So when LaMarcus Aldridge proactively sat down with his coach to discuss the ways that he felt he was being misused in the team’s schemes, it wouldn’t have come as a shock for Popovich to meet him with resistance.
Instead, he did the opposite.
“We have talked about what we can do to make him more comfortable, and to make our team better,” Popovich acknowledged during Spurs training camp.
“But having said that, I think we are mostly talking about offense. Defense, he was fantastic for us. Now, we have got to help him a little bit more so that he is comfortable in his own space offensively, and I haven’t done a very good job of that.”
Just 11 days after those comments were printed, the Spurs announced that they had signed Aldridge to a three-year, $72 million extension.
Considering that Aldridge’s first two years as a member of the Spurs yielded some poor efforts and relatively low output, the extension seemed curious and was met with ridicule.
Yet, one month later and 15 games into the season, the Spurs sit at 9-6. They’ve survived the absence of Kawhi Leonard and the loss of Jonathon Simmons.
Behind an offensive system tweaked to take advantage of his gifts, in the early goings, Aldridge is averaging 22 points per game, a far cry above the 17.7 points per game he averaged during his first two years in San Antonio.
I think not.
Death, taxes and the Spurs.
So long as Gregg Popovich is at the helm, exhibiting strong leadership while remaining amazingly humble, the Spurs will be the Spurs.
Sure, Kawhi Leonard will be back—at some point.
But until then, the Spurs will be just fine.
NBA AM: Atlanta’s Dewayne Dedmon Is Letting Shots — And Jokes — Fly
Dewayne Dedmon’s emergence has been an unexpected positive for the rebuilding Atlanta Hawks.
It’s been a brutal season for the Atlanta Hawks, they’re just already 3-12 with the worst record in the Eastern Conference.
Wednesday’s franchise-record 46-point win over the visiting Sacramento Kings was a rare chance for Atlanta to have a laugh in the postgame locker room and reflect on things that have gone well, including hot shooting for the team and a potential breakout season for center Dewayne Dedmon.
The Hawks trail only the Golden State Warriors in three-point shooting at just over 40 percent. Prior to joining the Hawks, Dedmon had attempted only one three-pointer in 224 career games. As a Hawk, though, Dedmon is shooting 42 percent on 19 attempts. Atlanta coach Mike Budenholzer explained after Wednesday’s game how his staff decided to encourage Dedmon to extend his range.
“You do your research and you talk to friends around the league, you talk to people who have worked with him and you watch him during warmups,” said Budenholzer. “We had a belief, an idea, that he could shoot, he could make shots. We’re kind of always pushing that envelope with the three-point line. He’s embraced it.”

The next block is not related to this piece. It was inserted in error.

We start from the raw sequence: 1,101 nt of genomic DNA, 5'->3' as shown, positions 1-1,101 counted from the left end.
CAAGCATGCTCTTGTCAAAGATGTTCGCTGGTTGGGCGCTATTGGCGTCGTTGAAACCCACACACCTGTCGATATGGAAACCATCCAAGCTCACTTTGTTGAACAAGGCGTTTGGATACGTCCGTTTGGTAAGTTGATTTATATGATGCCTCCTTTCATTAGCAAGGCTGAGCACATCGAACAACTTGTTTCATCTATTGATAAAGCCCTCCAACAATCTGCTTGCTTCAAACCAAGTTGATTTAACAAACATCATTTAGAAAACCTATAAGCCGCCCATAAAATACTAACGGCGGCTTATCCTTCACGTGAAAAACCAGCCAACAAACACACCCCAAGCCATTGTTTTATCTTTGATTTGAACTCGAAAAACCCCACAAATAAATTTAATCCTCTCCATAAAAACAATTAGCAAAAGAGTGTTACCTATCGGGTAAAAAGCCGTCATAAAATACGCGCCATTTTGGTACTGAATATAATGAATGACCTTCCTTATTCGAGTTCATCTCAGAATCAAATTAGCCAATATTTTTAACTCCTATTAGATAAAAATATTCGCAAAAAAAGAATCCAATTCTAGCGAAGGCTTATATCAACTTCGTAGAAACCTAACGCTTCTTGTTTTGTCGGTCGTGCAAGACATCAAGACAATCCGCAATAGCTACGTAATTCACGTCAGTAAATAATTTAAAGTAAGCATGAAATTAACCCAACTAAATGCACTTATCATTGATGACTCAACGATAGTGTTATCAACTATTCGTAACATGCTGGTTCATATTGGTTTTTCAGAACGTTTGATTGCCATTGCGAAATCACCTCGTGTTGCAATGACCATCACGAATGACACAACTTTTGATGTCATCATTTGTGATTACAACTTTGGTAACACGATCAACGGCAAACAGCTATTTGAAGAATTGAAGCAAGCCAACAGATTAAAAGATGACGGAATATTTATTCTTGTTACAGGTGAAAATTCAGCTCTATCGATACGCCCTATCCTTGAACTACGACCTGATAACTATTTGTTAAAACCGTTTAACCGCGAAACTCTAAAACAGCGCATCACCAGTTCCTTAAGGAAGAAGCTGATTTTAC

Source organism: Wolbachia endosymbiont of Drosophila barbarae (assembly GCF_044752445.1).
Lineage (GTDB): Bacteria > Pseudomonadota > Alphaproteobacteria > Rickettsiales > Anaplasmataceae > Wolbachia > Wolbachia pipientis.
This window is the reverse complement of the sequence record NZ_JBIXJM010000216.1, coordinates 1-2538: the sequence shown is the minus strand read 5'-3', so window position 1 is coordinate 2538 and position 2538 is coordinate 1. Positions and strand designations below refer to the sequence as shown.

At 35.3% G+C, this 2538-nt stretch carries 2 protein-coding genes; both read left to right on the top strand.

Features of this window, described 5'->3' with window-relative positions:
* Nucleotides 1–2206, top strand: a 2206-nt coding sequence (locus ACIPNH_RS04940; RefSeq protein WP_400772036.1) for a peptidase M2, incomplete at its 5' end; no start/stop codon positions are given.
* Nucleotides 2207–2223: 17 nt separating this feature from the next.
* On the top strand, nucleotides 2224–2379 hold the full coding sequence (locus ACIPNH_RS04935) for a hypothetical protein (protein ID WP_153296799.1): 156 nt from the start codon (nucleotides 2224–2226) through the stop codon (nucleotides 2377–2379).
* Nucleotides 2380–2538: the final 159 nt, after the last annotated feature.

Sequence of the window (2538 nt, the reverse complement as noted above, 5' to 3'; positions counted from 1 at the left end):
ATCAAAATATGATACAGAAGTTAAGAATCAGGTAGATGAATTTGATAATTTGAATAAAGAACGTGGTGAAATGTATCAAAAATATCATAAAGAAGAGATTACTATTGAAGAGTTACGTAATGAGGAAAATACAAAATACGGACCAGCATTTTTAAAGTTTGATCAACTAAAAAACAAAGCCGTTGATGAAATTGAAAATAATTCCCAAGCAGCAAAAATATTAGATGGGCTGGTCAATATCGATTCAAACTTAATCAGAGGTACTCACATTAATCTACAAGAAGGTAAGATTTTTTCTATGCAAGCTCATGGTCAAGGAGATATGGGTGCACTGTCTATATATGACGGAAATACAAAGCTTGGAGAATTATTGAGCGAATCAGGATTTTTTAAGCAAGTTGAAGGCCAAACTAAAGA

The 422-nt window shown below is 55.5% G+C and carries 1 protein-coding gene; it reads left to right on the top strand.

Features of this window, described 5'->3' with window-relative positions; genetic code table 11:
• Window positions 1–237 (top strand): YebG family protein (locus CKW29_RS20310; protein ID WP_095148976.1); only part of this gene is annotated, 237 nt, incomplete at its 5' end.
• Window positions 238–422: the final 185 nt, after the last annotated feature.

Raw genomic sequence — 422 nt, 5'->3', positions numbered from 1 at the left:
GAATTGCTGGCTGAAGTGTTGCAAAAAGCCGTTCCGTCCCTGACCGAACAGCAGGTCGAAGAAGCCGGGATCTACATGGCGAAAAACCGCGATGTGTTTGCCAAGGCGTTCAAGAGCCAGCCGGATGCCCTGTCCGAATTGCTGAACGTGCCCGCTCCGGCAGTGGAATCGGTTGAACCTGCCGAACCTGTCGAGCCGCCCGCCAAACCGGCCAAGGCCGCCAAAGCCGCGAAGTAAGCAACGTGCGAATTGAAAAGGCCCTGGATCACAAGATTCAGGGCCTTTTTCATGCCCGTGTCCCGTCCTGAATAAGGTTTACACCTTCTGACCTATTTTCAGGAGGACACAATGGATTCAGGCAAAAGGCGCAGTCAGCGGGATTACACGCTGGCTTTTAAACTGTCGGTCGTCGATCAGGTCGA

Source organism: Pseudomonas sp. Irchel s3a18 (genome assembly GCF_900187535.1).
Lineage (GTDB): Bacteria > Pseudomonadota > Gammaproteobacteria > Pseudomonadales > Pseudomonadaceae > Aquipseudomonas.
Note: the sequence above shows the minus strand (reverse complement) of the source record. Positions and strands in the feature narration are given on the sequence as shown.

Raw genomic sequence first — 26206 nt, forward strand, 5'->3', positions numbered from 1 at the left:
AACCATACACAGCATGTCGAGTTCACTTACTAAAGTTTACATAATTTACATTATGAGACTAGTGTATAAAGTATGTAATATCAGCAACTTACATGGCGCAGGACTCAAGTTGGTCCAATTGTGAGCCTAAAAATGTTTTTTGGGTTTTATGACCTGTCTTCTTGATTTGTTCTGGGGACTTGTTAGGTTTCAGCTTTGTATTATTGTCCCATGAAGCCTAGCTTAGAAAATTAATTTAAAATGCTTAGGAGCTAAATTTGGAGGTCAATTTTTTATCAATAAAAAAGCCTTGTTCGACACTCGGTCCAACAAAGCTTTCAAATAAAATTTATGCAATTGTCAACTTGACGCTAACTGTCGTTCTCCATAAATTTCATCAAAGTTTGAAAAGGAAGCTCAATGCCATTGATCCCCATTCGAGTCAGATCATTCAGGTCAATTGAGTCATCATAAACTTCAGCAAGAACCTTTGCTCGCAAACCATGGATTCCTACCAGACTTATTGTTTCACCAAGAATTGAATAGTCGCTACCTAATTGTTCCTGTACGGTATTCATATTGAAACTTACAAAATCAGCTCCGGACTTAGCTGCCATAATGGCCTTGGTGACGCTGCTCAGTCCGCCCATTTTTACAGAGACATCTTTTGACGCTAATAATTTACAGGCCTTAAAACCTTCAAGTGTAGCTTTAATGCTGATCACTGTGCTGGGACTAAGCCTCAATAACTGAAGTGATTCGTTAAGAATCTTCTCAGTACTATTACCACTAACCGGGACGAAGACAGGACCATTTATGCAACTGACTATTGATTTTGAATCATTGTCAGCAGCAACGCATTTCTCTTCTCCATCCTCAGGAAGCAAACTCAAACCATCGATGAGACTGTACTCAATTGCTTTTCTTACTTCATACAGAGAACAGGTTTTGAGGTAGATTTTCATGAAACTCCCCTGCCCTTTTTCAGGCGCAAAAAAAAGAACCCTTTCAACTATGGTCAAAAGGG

Dedmon is currently averaging career-highs in points, rebounds, blocks and minutes, and set season-highs in points (20), rebounds (14) and assists (five) against the Kings. He’s also brought an offbeat sense of humor that has helped keep the locker room loose despite the struggles. It became apparent early on that Dedmon was a different type of dude.
At Media Day, when nobody approached Dedmon’s table and reporters instead flocked to interview rookie John Collins at the next table, Dedmon joined the scrum, holding his phone out as if to capture a few quotes.
“This guy’s going to be a character,” said a passing Hawks staffer.
Those words proved prophetic, as Coach Bud confirmed after Wednesday’s win.
“He brings a lot of personality to our team, really from almost the day he got here,” said Budenholzer. “I think he’s getting more and more comfortable and can help the young guys and help everybody.”
Dedmon took an unconventional path to the NBA. Growing up, his mother — a Jehovah’s Witness — forbade him to play organized sports. Once he turned 18, Dedmon began making his own decisions. He walked on to the team at Antelope Valley College, a two-year school in Lancaster, Ca., before transferring to USC and eventually making it to the league.
His personality, which formed while Dedmon forged his own path, shone through in the locker room after the Sacramento win. Asked about conversations he’s had with Budenholzer about shot selection, Dedmon turned to teammate Kent Bazemore at the adjacent locker.
“What’s the phrase, Baze? LTMF?”
“Yep,” Bazemore replied.
“Yeah, LTMF,” Dedmon continued. “Let it fly. So he told me to shoot … let it go. I’m not going to say what the M means.”
Amidst laughter from the assembled media, he explained that ‘LTMF’ is Budenholzer’s philosophy for the whole team, not just part of an effort to expand Dedmon’s game.
“Everybody has the same freedom,” said Dedmon. “So it definitely gives everybody confidence to shoot their shots when they’re open and just play basketball.”